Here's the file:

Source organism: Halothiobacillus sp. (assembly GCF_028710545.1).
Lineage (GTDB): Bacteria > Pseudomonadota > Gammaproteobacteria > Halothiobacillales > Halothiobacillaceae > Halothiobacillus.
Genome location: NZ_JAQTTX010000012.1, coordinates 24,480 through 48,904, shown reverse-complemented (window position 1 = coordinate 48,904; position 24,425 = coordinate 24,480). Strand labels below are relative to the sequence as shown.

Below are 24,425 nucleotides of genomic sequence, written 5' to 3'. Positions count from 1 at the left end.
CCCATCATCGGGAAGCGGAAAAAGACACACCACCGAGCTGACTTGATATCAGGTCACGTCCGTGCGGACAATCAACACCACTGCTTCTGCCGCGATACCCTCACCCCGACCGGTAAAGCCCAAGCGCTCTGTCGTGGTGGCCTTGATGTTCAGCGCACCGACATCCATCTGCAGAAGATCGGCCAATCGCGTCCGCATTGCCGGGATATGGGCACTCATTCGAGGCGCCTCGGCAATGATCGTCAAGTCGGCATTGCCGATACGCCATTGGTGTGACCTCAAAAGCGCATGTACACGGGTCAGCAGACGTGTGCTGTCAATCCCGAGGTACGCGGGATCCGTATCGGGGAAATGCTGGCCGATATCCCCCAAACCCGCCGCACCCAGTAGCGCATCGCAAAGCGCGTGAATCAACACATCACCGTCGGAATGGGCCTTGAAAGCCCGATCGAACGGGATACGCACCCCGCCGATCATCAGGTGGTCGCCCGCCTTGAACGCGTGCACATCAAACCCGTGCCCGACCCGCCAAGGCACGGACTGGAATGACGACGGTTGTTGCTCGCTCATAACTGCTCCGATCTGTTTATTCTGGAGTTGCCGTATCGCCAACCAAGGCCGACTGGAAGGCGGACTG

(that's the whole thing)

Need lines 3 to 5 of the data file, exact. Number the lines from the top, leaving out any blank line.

Genome location: NZ_JAQTTX010000012.1, coordinates 24,480 through 48,904, shown reverse-complemented (window position 1 = coordinate 48,904; position 24,425 = coordinate 24,480). Strand labels below are relative to the sequence as shown.

Below are 24,425 nucleotides of genomic sequence, written 5' to 3'. Positions count from 1 at the left end.
CCCATCATCGGGAAGCGGAAAAAGACACACCACCGAGCTGACTTGATATCAGGTCACGTCCGTGCGGACAATCAACACCACTGCTTCTGCCGCGATACCCTCACCCCGACCGGTAAAGCCCAAGCGCTCTGTCGTGGTGGCCTTGATGTTCAGCGCACCGACATCCATCTGCAGAAGATCGGCCAATCGCGTCCGCATTGCCGGGATATGGGCACTCATTCGAGGCGCCTCGGCAATGATCGTCAAGTCGGCATTGCCGATACGCCATTGGTGTGACCTCAAAAGCGCATGTACACGGGTCAGCAGACGTGTGCTGTCAATCCCGAGGTACGCGGGATCCGTATCGGGGAAATGCTGGCCGATATCCCCCAAACCCGCCGCACCCAGTAGCGCATCGCAAAGCGCGTGAATCAACACATCACCGTCGGAATGGGCCTTGAAAGCCCGATCGAACGGGATACGCACCCCGCCGATCATCAGGTGGTCGCCCGCCTTGAACGCGTGCACATCAAACCCGTGCCCGACCCGCCAAGGCACGGACTGGAATGACGACGGTTGTTGCTCGCTCATAACTGCTCCGATCTGTTTATTCTGGAGTTGCCGTATCGCCAACCAAGGCCGACTGGAAGGCGGACTG